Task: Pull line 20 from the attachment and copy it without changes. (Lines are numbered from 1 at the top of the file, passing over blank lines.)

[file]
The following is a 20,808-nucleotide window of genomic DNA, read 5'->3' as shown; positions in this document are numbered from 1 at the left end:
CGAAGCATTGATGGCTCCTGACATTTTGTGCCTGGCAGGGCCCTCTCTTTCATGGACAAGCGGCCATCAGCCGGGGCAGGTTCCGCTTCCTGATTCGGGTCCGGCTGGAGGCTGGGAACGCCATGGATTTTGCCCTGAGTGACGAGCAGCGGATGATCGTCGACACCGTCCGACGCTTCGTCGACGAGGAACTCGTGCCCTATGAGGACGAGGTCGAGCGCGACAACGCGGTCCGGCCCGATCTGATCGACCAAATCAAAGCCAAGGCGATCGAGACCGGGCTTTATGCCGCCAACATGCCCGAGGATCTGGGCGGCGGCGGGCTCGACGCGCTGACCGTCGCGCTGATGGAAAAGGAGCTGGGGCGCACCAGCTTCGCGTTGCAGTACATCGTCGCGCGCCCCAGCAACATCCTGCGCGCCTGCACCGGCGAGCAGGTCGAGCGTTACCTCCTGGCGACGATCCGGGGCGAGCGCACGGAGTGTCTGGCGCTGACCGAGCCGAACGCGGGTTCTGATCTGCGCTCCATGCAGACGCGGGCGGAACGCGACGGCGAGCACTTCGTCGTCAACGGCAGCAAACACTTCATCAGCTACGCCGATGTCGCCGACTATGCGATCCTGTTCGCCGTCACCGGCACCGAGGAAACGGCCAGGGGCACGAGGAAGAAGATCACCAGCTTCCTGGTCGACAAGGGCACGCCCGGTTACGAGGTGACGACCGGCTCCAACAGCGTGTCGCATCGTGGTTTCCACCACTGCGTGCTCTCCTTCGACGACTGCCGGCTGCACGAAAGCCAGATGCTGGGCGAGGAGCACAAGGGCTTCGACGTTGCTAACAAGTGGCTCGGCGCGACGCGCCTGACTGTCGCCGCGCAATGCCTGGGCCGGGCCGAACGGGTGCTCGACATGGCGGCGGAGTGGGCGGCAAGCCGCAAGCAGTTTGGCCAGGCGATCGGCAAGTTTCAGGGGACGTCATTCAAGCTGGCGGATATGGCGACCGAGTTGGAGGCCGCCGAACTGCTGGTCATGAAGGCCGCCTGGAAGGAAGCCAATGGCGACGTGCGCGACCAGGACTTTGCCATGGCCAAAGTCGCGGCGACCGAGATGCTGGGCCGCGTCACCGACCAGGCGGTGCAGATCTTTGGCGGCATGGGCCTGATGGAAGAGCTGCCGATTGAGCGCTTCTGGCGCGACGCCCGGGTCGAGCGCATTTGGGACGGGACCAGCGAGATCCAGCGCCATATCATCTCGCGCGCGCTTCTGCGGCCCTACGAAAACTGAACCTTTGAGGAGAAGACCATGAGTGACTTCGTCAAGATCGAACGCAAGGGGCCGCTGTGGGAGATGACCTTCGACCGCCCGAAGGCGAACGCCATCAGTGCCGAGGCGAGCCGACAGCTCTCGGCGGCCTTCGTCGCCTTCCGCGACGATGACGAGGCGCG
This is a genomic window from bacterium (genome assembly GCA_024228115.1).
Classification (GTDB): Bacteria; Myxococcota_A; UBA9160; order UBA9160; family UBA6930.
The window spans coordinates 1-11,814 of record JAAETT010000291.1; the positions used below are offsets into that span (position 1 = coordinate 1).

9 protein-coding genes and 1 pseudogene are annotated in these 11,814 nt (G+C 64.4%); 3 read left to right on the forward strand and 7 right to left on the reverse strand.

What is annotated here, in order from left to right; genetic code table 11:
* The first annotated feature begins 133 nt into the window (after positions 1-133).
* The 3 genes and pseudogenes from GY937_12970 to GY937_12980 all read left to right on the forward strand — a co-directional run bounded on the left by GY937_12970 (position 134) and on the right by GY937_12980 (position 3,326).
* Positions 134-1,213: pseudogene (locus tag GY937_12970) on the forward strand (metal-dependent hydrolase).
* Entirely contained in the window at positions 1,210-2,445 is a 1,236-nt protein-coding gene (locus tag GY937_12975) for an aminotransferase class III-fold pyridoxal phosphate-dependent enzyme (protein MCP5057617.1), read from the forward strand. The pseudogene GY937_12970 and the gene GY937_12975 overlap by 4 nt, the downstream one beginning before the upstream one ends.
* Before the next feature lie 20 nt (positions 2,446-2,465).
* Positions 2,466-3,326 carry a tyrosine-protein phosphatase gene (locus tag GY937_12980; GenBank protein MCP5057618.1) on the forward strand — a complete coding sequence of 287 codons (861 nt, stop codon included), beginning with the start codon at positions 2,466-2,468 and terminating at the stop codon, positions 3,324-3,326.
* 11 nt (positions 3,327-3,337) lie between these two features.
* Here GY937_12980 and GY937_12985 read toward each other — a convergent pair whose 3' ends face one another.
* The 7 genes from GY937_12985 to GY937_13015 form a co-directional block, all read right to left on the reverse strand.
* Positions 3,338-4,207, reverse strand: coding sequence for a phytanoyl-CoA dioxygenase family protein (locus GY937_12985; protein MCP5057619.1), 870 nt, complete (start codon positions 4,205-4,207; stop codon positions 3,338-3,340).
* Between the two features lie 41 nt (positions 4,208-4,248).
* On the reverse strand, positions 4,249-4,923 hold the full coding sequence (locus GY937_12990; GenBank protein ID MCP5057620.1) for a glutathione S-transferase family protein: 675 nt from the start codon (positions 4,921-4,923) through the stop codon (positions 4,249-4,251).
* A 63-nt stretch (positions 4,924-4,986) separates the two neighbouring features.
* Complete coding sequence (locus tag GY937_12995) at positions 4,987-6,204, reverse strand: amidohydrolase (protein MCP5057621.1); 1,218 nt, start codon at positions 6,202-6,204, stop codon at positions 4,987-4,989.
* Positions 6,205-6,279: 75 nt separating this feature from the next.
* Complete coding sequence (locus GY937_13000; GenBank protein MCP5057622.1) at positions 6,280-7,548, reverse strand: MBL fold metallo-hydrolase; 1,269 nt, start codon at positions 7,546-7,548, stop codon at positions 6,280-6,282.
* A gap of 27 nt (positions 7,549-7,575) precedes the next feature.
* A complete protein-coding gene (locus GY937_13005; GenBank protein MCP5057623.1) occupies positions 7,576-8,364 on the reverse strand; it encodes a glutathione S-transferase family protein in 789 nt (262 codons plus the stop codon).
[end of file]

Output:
* A 63-nt stretch (positions 4,924-4,986) separates the two neighbouring features.